One argument against human enhancement is that it is cheating. Cheating others and oneself. One may be cheating oneself for various reasons; because one took the easy path instead of actually acquiring a certain capacity, because once one enhances one is no longer oneself, because enhancements are superficial among others. I would like to try to develop further the intuition that “it is not the same person any more”. I will concentrate in forms of enhancement that involve less effort, are considered easier, or faster than conventional means because the cheating argument seems directed at them. In fact, most forms of non-conventional technological enhancements being proposed seem to be easier routes towards self-improvement. I will also explore how my considerations might mean trouble for any type of disruptive technology besides radical human enhancement, such as superintelligence or whole-brain emulation.
One of the intuitions behind the cheating argument is that there is something intrinsically bad with enhancement when compared to conventional, old-fashioned hard work. Two individuals might achieve the exact same results, but if one of them works to become better and the other takes a pill, the latter created less value in the world in virtue of having taken the pill. I am convinced one common way to defend this intuition does not hold water.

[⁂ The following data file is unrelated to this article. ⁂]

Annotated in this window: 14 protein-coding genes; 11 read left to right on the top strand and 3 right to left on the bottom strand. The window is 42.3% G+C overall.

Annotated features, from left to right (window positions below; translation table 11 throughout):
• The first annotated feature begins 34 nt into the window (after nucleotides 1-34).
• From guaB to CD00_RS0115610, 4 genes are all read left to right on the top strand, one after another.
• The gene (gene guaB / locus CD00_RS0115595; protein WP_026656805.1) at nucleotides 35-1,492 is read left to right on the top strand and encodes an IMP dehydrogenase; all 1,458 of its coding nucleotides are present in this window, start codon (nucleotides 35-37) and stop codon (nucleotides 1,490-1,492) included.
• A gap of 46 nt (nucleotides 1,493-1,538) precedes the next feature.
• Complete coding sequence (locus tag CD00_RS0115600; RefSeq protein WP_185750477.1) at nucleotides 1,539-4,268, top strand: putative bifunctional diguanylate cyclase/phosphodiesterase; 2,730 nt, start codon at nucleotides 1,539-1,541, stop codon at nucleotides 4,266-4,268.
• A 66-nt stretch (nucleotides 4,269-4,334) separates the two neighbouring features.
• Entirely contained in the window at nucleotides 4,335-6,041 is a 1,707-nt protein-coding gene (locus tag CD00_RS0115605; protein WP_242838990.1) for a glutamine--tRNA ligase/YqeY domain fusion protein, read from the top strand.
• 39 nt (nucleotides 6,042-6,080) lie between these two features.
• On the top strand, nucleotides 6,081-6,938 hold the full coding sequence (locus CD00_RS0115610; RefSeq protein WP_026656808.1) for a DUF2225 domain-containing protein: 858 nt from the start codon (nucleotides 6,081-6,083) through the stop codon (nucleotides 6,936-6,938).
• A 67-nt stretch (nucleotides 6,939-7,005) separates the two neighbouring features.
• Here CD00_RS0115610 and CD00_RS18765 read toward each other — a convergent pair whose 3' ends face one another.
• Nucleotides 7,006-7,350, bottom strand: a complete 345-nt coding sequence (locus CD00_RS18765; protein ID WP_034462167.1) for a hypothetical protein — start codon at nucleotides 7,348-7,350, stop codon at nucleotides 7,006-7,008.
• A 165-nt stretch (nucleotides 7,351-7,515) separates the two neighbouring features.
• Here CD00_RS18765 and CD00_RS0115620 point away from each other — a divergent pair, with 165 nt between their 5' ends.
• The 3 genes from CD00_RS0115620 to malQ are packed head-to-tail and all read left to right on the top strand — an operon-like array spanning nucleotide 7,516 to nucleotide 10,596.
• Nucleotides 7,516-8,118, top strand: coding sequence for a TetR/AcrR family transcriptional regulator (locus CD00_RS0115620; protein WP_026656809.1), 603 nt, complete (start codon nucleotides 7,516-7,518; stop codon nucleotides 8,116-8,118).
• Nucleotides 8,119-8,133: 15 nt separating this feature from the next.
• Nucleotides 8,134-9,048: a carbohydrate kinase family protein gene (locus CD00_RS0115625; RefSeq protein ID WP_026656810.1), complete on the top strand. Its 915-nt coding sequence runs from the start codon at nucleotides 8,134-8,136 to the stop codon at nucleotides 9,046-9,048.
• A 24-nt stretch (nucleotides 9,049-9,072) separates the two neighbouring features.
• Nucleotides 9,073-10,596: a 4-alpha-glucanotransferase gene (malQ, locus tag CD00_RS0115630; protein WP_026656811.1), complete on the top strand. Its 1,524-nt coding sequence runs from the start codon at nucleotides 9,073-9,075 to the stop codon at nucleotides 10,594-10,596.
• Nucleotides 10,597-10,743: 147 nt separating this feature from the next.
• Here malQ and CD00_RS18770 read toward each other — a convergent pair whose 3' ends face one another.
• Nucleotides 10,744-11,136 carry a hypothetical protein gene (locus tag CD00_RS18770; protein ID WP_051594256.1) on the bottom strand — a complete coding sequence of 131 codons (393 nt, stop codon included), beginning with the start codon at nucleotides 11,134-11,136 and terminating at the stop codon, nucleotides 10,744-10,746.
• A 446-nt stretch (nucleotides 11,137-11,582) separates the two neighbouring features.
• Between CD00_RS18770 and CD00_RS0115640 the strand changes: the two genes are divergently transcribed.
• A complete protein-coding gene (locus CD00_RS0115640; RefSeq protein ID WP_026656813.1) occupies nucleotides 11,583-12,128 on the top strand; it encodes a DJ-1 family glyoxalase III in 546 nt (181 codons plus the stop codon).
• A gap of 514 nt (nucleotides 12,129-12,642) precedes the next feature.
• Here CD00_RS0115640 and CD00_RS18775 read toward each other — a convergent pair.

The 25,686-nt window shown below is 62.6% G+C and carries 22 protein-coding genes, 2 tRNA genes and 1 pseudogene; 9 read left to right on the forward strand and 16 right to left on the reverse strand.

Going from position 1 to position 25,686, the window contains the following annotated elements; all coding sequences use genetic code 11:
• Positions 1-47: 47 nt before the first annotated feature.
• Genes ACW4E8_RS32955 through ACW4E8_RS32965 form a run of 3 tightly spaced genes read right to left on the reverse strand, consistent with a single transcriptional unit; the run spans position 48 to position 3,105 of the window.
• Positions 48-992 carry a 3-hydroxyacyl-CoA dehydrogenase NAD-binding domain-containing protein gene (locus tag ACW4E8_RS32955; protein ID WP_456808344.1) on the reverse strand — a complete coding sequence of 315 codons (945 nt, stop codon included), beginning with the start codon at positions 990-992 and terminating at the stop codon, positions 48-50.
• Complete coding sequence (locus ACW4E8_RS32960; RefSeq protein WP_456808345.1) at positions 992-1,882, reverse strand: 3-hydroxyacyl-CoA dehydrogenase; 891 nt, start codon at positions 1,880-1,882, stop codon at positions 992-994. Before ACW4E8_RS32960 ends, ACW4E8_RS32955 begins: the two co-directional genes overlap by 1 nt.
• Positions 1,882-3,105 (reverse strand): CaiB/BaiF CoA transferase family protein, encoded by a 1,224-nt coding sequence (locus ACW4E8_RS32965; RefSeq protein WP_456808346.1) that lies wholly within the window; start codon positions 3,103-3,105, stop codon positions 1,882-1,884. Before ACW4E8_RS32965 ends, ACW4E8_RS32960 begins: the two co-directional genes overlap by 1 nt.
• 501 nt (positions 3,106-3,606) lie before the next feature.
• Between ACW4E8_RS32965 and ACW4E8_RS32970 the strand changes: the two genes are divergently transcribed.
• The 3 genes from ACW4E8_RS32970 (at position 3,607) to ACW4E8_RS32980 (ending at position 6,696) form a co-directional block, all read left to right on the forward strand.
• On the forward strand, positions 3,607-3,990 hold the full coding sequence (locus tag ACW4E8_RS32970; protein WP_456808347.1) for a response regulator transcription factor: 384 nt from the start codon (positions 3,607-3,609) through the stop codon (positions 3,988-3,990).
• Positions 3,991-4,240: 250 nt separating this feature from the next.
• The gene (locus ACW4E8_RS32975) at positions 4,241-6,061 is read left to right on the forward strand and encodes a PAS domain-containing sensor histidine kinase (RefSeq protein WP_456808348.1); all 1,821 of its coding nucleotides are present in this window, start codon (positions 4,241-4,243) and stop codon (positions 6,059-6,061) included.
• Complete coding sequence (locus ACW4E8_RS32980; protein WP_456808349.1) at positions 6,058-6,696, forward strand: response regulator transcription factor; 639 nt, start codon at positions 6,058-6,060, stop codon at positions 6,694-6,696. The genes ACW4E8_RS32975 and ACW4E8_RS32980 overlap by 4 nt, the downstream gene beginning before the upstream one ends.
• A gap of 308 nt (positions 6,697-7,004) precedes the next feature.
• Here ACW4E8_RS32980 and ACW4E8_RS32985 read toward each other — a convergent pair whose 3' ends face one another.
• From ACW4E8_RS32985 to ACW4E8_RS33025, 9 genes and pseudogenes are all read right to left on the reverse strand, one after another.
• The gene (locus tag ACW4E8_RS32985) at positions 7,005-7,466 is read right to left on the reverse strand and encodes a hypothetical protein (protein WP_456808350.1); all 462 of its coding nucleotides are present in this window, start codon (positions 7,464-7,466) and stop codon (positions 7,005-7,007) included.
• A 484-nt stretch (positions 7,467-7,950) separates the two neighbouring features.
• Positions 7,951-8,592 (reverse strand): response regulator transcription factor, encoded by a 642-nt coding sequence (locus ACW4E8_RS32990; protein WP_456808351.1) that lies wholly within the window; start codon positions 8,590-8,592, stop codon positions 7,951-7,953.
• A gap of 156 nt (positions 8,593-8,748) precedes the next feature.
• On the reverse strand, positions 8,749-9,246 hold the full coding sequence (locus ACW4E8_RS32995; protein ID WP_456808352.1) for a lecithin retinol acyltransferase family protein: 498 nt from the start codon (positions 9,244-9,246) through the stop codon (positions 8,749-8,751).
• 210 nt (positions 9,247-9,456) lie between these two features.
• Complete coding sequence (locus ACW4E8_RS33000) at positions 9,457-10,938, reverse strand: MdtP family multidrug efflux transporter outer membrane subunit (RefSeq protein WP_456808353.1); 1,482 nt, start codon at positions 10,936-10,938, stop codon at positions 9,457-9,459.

It’s not the hardness of the hard working route that is doing the work. If it were the hardness, as Tom Douglas argues, then one could always increase the value of something by making it harder to achieve for no reason. It might be that becoming better by hard work has more value than by easy work, perhaps because there are more profound improvements or because there is learning in the hardships.
The views, opinions and positions expressed by these authors and blogs are theirs and do not necessarily represent that of the Bioethics Research Library and Kennedy Institute of Ethics or Georgetown University.